Halacha for jueves 11 Cheshvan 5781 29 October 2020

Speaking Words of Torah in Front of an Open Bathroom

Question: If the bathroom door is open and one can see into it while sitting in the living room, may one speak words of Torah in the living room? Does the same law hold true for Ashkenazim as well?

Answer: Yesterday, we discussed that just as it is forbidden to speak words of Torah while facing excrement, it is likewise forbidden to recite Keri’at Shema or speak words of Torah while facing a toilet in the bathroom.

Maran Ha’Shulchan Aruch (Chapter 83, Section 1) writes: “One may not recite Keri’at Shema facing a restroom, even if the excrement was removed from it. It seems to me that this only applies if it not surrounded by partitions; however, if it is surrounded by partitions, one may read facing it nearby without concern, as long as the odor does not reach there.”

This means that Maran Ha’Shulchan Aruch presents us with a novel law that although one may not recite Keri’at Shema while facing a bathroom, nevertheless, this only applies when the bathroom (toilet) is not surrounded by walls. However, if the toilet is surrounded by walls, as is the case nowadays when the toilet is housed in a designated room (the bathroom), one may recite Keri’at Shema facing the bathroom without concern.

Similarly, if the door to the bathroom is open and one sitting in the living room can see into the open bathroom, it is nevertheless permissible to recite Keri’at Shema, blessing, and speak words of Torah since the toilet is in a totally different domain. The fact that one can merely see into the bathroom does not prohibit one from reciting words of holiness in one’s current location. (However, it seems based on the Responsa Salmat Chaim, Chapter 104 that if one can see the actual toilet that this will be forbidden.)

It goes without saying that the above applies only when there is no bad smell entering the adjacent room, for if there is an odor wafting out of the bathroom, one may not recite Keri’at Shema there until one move four Amot (approximately six feet) away from where the bad odor ends.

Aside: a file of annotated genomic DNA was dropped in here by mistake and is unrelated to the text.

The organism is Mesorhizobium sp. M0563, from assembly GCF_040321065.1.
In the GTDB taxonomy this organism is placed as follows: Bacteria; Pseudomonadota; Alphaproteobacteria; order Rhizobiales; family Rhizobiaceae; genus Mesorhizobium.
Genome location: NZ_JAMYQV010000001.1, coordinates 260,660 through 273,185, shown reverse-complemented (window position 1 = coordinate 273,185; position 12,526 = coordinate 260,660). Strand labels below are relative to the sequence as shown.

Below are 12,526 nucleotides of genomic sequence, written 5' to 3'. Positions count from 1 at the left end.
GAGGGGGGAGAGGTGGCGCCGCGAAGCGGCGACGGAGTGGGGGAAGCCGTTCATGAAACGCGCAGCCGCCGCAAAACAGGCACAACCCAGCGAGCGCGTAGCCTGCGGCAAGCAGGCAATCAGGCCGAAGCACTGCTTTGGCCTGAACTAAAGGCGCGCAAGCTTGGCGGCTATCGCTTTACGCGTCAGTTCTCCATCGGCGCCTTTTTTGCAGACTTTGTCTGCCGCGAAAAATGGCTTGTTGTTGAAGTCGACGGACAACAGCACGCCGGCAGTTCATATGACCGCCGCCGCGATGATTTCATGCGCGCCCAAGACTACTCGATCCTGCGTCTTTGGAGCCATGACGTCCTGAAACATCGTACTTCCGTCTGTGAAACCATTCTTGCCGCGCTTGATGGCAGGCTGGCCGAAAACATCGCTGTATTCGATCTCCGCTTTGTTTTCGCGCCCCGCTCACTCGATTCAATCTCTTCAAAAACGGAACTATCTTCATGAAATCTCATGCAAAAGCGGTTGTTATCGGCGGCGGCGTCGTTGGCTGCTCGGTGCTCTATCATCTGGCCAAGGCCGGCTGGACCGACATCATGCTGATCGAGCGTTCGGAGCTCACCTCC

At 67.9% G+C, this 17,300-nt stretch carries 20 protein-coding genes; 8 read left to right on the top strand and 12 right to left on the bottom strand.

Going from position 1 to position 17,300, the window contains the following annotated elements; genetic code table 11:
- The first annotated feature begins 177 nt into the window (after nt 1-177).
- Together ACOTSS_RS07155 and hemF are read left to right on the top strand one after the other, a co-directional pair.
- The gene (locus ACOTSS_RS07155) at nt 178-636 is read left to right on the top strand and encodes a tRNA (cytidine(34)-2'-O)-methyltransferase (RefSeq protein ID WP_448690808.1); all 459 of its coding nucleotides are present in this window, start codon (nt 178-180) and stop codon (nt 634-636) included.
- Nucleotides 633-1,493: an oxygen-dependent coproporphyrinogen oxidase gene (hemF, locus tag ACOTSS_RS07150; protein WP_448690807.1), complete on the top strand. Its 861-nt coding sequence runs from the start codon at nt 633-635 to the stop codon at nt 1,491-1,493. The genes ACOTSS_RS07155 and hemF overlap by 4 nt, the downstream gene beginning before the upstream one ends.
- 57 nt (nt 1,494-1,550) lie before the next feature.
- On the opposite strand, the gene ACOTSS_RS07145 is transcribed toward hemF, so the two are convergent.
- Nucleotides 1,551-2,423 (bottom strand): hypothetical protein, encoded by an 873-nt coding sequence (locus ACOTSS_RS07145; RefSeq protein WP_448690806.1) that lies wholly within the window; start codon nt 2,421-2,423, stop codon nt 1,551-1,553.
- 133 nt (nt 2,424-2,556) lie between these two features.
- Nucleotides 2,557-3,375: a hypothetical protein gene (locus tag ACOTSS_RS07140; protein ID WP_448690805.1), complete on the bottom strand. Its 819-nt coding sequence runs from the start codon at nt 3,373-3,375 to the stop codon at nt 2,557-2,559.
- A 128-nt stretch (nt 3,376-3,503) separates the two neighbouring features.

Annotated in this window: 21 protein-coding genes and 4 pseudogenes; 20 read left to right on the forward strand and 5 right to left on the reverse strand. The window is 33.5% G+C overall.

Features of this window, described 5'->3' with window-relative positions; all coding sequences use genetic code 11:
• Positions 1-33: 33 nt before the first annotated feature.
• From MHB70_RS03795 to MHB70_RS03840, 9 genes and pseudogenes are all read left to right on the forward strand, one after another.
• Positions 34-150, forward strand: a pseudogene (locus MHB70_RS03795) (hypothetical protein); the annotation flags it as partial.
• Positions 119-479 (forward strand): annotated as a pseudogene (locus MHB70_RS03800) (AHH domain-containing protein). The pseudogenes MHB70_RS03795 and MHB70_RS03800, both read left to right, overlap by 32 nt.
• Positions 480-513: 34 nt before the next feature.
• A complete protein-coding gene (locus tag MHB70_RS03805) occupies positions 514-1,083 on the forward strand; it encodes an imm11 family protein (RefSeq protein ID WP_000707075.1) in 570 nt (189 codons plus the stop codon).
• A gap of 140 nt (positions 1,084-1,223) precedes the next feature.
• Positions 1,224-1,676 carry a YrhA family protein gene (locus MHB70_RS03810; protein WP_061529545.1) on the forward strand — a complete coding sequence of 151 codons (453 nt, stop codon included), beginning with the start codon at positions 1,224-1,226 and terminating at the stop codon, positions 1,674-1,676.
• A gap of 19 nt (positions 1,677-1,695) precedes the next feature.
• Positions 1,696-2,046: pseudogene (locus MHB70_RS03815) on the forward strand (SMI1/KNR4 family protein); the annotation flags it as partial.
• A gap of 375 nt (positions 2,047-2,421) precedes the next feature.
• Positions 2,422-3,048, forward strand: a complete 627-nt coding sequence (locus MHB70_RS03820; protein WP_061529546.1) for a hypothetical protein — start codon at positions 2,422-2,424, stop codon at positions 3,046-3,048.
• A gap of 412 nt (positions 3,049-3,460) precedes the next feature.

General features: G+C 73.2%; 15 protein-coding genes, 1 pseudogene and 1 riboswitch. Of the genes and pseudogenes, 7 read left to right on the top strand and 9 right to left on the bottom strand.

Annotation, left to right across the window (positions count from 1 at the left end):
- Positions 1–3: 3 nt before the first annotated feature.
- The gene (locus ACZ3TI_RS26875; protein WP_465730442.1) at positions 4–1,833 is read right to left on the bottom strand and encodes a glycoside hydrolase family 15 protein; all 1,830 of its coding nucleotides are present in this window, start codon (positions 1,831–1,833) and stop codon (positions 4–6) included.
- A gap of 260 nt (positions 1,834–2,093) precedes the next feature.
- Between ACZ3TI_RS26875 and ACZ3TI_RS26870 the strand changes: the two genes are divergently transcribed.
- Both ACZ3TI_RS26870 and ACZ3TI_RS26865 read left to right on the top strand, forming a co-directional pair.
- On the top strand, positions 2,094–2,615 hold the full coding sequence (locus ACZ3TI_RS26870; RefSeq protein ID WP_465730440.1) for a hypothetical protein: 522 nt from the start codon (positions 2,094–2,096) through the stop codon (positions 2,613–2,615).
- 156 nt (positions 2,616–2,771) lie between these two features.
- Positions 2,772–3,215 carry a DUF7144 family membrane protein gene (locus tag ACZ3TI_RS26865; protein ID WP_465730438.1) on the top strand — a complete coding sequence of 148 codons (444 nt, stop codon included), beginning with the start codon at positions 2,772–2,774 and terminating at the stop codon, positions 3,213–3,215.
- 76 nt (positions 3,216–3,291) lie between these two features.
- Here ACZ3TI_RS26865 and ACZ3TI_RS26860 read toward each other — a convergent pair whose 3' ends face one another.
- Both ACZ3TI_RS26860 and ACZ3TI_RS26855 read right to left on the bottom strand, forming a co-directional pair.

Regarding whether or not the above law applies to Ashkenazim as well, indeed, there are those authorities who disagree with the stance of Maran Ha’Shulchan Aruch and maintain that even when the bathroom is enclosed by walls, one may still not recite Keri’at Shema while facing the bathroom. Nevertheless, Hagaon Chazon Ish (Chapter 17) and several other Acharonim posit that those authorities who rule stringently on this matter only referred to walls surrounding bathrooms in the olden days which were made to be used along with the bathroom and were therefore filthy. However, nowadays when the walls of the bathroom are shared among other rooms of the house and are not specifically designated for used of the bathroom, one read Keri’at Shema while facing them according to all opinions. Thus, regarding our scenario where the bathroom door is open, one may read Keri’at Shema facing the bathroom since one is not facing the actual toilet; rather, one is merely facing the open space of the bathroom which is surrounded by walls and this is considered a separate domain.

Summary: If the bathroom door is open and one is in another room, one may recite Keri’at Shema there while facing the bathroom as long as one is not facing the actual toilet and there is not bad smell there. Nevertheless, when one is inside the bathroom, one may not even think words of Torah.

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